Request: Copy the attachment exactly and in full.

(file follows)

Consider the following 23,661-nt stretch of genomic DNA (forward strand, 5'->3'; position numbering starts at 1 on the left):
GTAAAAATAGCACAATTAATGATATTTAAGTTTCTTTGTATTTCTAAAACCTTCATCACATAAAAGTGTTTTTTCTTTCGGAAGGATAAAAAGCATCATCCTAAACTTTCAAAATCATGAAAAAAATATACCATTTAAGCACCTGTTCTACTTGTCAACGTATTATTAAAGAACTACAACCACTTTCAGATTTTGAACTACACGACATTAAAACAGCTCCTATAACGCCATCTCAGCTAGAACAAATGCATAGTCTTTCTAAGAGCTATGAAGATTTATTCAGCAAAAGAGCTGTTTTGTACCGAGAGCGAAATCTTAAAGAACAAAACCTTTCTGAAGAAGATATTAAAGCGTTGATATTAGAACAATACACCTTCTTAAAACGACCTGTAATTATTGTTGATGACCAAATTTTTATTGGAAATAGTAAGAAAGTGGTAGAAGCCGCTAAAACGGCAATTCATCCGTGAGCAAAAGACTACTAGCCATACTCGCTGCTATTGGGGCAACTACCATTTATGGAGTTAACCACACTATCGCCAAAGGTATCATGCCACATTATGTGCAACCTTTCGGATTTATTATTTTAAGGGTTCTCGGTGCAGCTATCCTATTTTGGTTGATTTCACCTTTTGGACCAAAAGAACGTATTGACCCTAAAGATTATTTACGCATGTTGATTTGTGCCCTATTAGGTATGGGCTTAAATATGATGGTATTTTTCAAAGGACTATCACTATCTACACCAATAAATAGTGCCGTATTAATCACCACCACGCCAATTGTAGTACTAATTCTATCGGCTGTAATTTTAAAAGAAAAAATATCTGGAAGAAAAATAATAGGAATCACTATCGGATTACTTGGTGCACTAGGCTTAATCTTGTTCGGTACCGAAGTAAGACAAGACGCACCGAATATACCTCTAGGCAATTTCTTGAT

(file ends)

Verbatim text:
Consider the following 23,661-nt stretch of genomic DNA (forward strand, 5'->3'; position numbering starts at 1 on the left):
GTAAAAATAGCACAATTAATGATATTTAAGTTTCTTTGTATTTCTAAAACCTTCATCACATAAAAGTGTTTTTTCTTTCGGAAGGATAAAAAGCATCATCCTAAACTTTCAAAATCATGAAAAAAATATACCATTTAAGCACCTGTTCTACTTGTCAACGTATTATTAAAGAACTACAACCACTTTCAGATTTTGAACTACACGACATTAAAACAGCTCCTATAACGCCATCTCAGCTAGAACAAATGCATAGTCTTTCTAAGAGCTATGAAGATTTATTCAGCAAAAGAGCTGTTTTGTACCGAGAGCGAAATCTTAAAGAACAAAACCTTTCTGAAGAAGATATTAAAGCGTTGATATTAGAACAATACACCTTCTTAAAACGACCTGTAATTATTGTTGATGACCAAATTTTTATTGGAAATAGTAAGAAAGTGGTAGAAGCCGCTAAAACGGCAATTCATCCGTGAGCAAAAGACTACTAGCCATACTCGCTGCTATTGGGGCAACTACCATTTATGGAGTTAACCACACTATCGCCAAAGGTATCATGCCACATTATGTGCAACCTTTCGGATTTATTATTTTAAGGGTTCTCGGTGCAGCTATCCTATTTTGGTTGATTTCACCTTTTGGACCAAAAGAACGTATTGACCCTAAAGATTATTTACGCATGTTGATTTGTGCCCTATTAGGTATGGGCTTAAATATGATGGTATTTTTCAAAGGACTATCACTATCTACACCAATAAATAGTGCCGTATTAATCACCACCACGCCAATTGTAGTACTAATTCTATCGGCTGTAATTTTAAAAGAAAAAATATCTGGAAGAAAAATAATAGGAATCACTATCGGATTACTTGGTGCACTAGGCTTAATCTTGTTCGGTACCGAAGTAAGACAAGACGCACCGAATATACCTCTAGGCAATTTCTTGAT